Elders statesman calls it quits
By EMMA CORNFORD
HE has sold more than one million cattle and trained one of the country's best young auctioneers.
But after 39 years, John Pankhurst is retiring from managing Elders Grafton, formerly Moy and Darby.
"I've seen a lot of changes to the industry over the years ... but I think it's time for someone with new ideas," he said.
"I'm proud of the work I've done for clients and ... I've made some terrific friends since I've been here. In some cases I've dealt with three generations from the one family."
Mr Pankhurst started at Moy and Darby as a booking clerk in January, 1967. From there he worked his way up to become manager of the business, which became part of Elders in 1997.
After so many years in the cattle industry, what will he do to keep himself busy?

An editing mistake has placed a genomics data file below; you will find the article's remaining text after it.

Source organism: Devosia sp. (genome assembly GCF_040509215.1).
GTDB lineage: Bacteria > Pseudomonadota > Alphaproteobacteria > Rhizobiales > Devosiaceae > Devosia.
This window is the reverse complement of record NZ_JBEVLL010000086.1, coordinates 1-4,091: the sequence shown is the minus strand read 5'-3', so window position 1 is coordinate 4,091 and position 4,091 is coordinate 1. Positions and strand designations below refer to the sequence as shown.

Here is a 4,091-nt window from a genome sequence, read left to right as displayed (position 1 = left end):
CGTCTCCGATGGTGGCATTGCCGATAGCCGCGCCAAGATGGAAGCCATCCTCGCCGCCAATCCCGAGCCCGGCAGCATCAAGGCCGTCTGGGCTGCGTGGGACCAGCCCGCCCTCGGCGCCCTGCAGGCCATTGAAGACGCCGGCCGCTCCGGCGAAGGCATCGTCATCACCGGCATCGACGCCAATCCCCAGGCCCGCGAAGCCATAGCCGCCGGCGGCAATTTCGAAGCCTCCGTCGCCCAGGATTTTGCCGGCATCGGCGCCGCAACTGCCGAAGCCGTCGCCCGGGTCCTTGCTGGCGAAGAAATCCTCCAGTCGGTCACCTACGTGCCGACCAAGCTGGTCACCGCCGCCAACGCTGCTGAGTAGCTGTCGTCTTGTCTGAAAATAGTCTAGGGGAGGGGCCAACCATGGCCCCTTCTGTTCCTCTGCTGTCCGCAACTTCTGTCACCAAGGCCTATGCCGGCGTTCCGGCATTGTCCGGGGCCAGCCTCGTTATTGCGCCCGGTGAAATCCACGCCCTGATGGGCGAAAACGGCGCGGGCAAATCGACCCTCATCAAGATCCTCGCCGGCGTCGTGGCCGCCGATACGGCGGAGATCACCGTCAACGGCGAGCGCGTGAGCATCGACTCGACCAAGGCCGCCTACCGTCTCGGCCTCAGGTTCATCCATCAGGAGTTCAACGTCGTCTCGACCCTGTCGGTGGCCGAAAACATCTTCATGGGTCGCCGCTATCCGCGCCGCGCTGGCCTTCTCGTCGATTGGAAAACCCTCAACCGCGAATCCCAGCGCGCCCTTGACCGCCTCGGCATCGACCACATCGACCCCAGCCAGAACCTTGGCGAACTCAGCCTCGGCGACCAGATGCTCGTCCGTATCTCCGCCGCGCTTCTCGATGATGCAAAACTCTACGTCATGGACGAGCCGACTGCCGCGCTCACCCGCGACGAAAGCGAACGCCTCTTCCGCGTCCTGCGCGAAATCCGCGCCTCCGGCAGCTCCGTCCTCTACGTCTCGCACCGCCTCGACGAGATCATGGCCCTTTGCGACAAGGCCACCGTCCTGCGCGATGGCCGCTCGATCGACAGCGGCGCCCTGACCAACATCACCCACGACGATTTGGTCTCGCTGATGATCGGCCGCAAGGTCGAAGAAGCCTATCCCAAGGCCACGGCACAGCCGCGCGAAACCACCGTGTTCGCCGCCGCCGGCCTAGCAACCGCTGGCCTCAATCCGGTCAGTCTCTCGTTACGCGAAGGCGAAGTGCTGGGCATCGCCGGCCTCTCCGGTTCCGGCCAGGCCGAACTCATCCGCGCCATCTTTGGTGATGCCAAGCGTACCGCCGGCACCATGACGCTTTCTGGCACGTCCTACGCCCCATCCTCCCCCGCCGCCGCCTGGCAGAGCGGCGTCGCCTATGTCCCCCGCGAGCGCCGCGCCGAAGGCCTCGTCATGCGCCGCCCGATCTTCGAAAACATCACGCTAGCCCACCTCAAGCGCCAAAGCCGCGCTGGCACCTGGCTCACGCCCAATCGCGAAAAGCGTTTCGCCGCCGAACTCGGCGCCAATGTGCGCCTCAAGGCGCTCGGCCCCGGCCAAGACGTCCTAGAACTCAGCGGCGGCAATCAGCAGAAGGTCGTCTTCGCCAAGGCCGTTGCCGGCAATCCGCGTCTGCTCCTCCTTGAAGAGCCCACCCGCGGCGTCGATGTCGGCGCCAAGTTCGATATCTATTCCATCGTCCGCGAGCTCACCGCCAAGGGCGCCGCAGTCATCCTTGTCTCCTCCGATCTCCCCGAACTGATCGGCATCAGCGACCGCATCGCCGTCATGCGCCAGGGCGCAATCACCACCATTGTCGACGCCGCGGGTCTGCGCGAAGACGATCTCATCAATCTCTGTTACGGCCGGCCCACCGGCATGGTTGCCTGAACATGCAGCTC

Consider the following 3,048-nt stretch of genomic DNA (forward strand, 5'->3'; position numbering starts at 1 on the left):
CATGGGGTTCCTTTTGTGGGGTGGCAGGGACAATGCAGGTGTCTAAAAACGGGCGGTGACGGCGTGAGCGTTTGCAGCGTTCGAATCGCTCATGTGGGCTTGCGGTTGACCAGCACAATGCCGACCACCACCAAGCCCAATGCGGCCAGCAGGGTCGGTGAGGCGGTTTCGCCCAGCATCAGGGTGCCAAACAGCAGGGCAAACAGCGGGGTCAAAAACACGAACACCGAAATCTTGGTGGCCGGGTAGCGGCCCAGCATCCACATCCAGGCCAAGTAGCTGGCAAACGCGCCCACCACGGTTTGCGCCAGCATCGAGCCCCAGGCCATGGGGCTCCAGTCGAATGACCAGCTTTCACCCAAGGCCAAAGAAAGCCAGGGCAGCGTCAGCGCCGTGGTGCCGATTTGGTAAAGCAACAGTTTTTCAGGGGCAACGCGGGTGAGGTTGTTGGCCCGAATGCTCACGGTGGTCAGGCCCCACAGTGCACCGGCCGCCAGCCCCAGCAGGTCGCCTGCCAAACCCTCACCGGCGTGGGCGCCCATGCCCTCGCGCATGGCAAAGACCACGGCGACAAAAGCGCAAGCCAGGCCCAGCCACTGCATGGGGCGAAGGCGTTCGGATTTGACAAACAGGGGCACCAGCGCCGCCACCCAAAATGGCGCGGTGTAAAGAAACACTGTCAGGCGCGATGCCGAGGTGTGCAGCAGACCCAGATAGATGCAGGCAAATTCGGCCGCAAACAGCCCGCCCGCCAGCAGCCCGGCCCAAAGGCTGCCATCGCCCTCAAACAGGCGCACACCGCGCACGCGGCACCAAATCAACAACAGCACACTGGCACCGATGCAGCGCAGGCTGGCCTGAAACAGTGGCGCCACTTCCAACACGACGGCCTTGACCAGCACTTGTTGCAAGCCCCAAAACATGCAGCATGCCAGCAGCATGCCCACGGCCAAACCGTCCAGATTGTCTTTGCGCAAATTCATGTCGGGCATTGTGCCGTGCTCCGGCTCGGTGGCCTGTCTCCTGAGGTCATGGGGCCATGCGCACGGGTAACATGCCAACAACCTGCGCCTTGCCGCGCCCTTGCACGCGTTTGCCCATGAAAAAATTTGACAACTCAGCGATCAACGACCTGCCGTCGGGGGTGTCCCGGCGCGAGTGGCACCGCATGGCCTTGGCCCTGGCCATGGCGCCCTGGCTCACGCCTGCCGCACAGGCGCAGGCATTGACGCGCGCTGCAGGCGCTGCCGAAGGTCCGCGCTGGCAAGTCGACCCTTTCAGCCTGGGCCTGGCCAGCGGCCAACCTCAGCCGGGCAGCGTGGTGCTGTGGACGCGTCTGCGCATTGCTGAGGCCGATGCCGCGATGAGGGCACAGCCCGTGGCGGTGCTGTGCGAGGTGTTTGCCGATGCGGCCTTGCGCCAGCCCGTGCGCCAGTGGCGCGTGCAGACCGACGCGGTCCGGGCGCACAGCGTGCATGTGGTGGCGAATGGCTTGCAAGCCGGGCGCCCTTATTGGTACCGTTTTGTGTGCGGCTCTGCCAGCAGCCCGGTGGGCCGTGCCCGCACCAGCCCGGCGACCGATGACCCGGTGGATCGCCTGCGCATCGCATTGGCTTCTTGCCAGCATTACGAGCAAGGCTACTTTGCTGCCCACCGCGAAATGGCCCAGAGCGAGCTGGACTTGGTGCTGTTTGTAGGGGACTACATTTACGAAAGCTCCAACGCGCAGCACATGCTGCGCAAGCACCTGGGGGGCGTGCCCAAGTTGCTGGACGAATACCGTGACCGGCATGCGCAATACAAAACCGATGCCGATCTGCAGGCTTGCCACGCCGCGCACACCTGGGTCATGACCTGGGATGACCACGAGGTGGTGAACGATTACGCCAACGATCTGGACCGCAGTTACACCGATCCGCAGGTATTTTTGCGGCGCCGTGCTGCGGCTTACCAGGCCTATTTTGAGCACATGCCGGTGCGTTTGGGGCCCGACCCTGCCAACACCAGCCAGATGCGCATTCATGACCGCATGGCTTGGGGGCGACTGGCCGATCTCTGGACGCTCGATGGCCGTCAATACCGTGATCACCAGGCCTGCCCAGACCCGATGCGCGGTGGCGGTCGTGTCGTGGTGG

"My wife (Lyn) and I will be travelling around. Our big trip will be Canada and we're going to do another trip, over to England. I've never had a chance to get over there."
Mr Pankhurst also hopes to spend more time with his four grandchildren and tame his wild garden, which used to be part of the Australian Open Garden Scheme.
He will also be spending more time playing in his band ? and for anyone selling an early-model Falcon, Mr Pankhurst is your man.
"I want to get involved in the area of vintage cars (and) I'm looking for something that will take my fancy.
Despite his retirement, Mr Pankhurst won't be kept away from the cattleyards as he continues to work at Elders one day a week as a consultant.
"Grafton has been good to me," he said.